Oklahoma City Thunder 2008-09 Fantasy Preview

Quick Note: Did a lot of work on my forthcoming rankings over the weekend and learned a significant lesson. It seems that much of my analysis in the “where to take him” sections of my team previews aren’t going to line up with my actual rankings. (For instance, I may have said draft a player in the third round and in my rankings he’ll be a fourth-rounder.)

It’s clear that was kind of a dumb section to include on my team previews before the rankings rounded into shape. Anyway, the final rankings (and are rankings ever really final?) are the ultimate source on the site, which seems like an obvious point, but just thought it should be passed along.

All previews follow the same format. I’ll be going in depth only on the players worth owning in a standard 12-team league, followed by players who you might consider as injury handcuffs/deep sleepers. As always, it starts with the most valuable player on the team:

You can really see how happy Durant is to be playing in Oklahoma. Oklahoma!

You can really see how happy Durant is to be playing in Oklahoma. Oklahoma!

 

Kevin Durant (SG/SF)

Helps: Points, FT%, Steals, Blocks

Hurts: FG%, TOs

The Thunder are going to suck like a Finger of God-level tornado, which Oklahomans are probably used to, but at least they get to watch a star in the making. Durant immediately emerged as Seattle’s dominant offensive player last season and that should continue despite the franchise’s move to the middle of nowhere.

Durant was the most valuable fantasy rookie last season and his stock will only increase with more experience, and likely more minutes in his sophomore campaign. He averaged 21.1 points as well as a steal and a block per 36 minutes while shooting .873 from the line last season.

The 20-year-old Durant played “only” 34.6 minutes per game as a rookie and if he sees a jump in playing time (as most second-year players due as their conditioning improves), he could log close to 40 minutes per game. That would put his line somewhere around 23 points, 1.1steals and 1.1blocks per game.

Unfortunately, a young player carrying an otherwise shitty team is sure to have a bad FG% and excessive amount of turnovers. Those negatives keep Durant from reaching fantasy superstardom – at least this year.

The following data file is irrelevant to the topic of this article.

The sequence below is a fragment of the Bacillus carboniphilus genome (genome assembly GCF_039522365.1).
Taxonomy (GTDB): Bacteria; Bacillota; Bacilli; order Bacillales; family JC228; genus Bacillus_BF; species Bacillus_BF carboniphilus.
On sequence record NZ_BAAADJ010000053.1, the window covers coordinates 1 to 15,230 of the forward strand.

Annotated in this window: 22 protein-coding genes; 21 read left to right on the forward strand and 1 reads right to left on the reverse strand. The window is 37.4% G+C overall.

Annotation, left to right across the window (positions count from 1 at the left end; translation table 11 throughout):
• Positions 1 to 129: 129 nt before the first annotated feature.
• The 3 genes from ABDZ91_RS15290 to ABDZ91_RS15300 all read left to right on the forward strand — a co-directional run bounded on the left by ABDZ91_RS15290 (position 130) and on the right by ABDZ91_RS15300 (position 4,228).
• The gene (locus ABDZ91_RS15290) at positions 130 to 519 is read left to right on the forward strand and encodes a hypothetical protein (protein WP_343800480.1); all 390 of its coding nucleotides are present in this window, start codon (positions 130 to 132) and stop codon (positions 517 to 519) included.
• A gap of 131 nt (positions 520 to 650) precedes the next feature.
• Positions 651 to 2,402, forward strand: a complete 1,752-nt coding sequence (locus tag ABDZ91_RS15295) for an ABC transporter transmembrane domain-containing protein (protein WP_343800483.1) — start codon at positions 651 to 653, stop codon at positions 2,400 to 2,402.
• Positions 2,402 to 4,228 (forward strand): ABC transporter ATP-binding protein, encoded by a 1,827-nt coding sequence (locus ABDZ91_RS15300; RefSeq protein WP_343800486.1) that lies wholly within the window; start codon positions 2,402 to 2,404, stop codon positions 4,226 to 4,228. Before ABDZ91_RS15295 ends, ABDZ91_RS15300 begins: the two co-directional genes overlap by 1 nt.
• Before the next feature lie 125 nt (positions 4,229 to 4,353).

When to take him: In the fourth or fifth rounds.

Nick Collison (C/PF)

Helps: Rebounds, FG%

Collison emerged as a surprise last season, almost averaging a double-double (9.8 points, 9.4 rebounds per game) despite only playing 28.5 minutes per contest. He has made steady improvements in each of his first four seasons and more could be on the way.

The big key is that Collison’s fouls per 36 minutes have decreased steadily from 6.5 his rookie season to 5.3, to 4.4 and then to only 4.0 last season. If he averages less than four this season it will more playing time and an almost sure double-double for the season.

Collison doesn’t help much elsewhere other than a fine FG% but any player capable of a double-double has significant value.

When to take him: In the 10th or 11th round, as a second center.

Chris Wilcox (C/PF)

Helps: FG%, Rebounds

Hurts: FT%

We can all stop waiting for Wilcox to make the leap into a legitimate double-double threat and a force on the blocks. We all have learned what he is: a decent rebounder who can only score when he can get to the rim frequently.

Even on a terrible team, Wilcox’s playing time decreased last season to only 28 minutes per game. He shoots a high percentage because he only scores on dunks but he doesn’t add much value anywhere else and is not a useful big man for blocks.

Once he left the Clippers two seasons ago, many thought it was his time to become a 15/10-type player. Instead, everyone learned why he never got much playing time alongside Elton Brand.

When to take him: In the 10th or 11th round, as a second center.

THE REST:

Point guard Earl Watson is fine source of steals and assists but doesn’t give you much elsewhere and his percentages stink, although they were better than normal last season. There are so many better point guard options out there, he’s kind of a last resort/injury replacement type of player.

Forward Jeff Green is a Tayshaun Prince level fantasy player. He doesn’t do anything well but does enough things with mediocrity to make people grab him. Don’t do it.

Rookie point guard Russell Westbrookis worth keeping an eye on, but nothing he has shown thufar makes it worth drafting him except for deep leagues or keeper leagues.

Center Johan Petro always posts solid per minute numbers but can never seem to crack 19 minutes per game and is behind Wilcox and Collison on the depth chart. He’d be worth a pickup if either of those guys gets hurt.

Be sure to check your league rules for specific position eligibility rules.

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Filed under Draft Strategy, Season Preview, Team Preview

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